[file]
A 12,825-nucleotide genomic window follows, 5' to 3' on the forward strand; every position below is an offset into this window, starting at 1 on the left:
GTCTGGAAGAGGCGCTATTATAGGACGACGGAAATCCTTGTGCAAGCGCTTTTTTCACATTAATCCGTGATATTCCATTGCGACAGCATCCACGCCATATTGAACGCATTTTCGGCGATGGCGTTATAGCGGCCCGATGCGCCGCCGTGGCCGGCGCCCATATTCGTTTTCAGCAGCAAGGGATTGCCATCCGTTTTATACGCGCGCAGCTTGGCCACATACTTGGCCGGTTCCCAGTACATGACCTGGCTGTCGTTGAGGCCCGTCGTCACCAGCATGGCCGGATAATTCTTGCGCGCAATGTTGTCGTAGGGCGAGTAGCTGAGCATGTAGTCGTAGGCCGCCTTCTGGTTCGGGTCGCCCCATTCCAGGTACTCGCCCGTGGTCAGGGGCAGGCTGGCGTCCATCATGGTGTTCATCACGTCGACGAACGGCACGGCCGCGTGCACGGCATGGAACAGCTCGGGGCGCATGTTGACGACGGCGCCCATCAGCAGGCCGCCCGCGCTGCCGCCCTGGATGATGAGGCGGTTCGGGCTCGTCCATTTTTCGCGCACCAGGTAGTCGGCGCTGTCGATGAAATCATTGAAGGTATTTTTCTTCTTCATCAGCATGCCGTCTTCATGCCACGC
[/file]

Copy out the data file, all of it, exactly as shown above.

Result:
A 12,825-nucleotide genomic window follows, 5' to 3' on the forward strand; every position below is an offset into this window, starting at 1 on the left:
GTCTGGAAGAGGCGCTATTATAGGACGACGGAAATCCTTGTGCAAGCGCTTTTTTCACATTAATCCGTGATATTCCATTGCGACAGCATCCACGCCATATTGAACGCATTTTCGGCGATGGCGTTATAGCGGCCCGATGCGCCGCCGTGGCCGGCGCCCATATTCGTTTTCAGCAGCAAGGGATTGCCATCCGTTTTATACGCGCGCAGCTTGGCCACATACTTGGCCGGTTCCCAGTACATGACCTGGCTGTCGTTGAGGCCCGTCGTCACCAGCATGGCCGGATAATTCTTGCGCGCAATGTTGTCGTAGGGCGAGTAGCTGAGCATGTAGTCGTAGGCCGCCTTCTGGTTCGGGTCGCCCCATTCCAGGTACTCGCCCGTGGTCAGGGGCAGGCTGGCGTCCATCATGGTGTTCATCACGTCGACGAACGGCACGGCCGCGTGCACGGCATGGAACAGCTCGGGGCGCATGTTGACGACGGCGCCCATCAGCAGGCCGCCCGCGCTGCCGCCCTGGATGATGAGGCGGTTCGGGCTCGTCCATTTTTCGCGCACCAGGTAGTCGGCGCTGTCGATGAAATCATTGAAGGTATTTTTCTTCTTCATCAGCATGCCGTCTTCATGCCACGC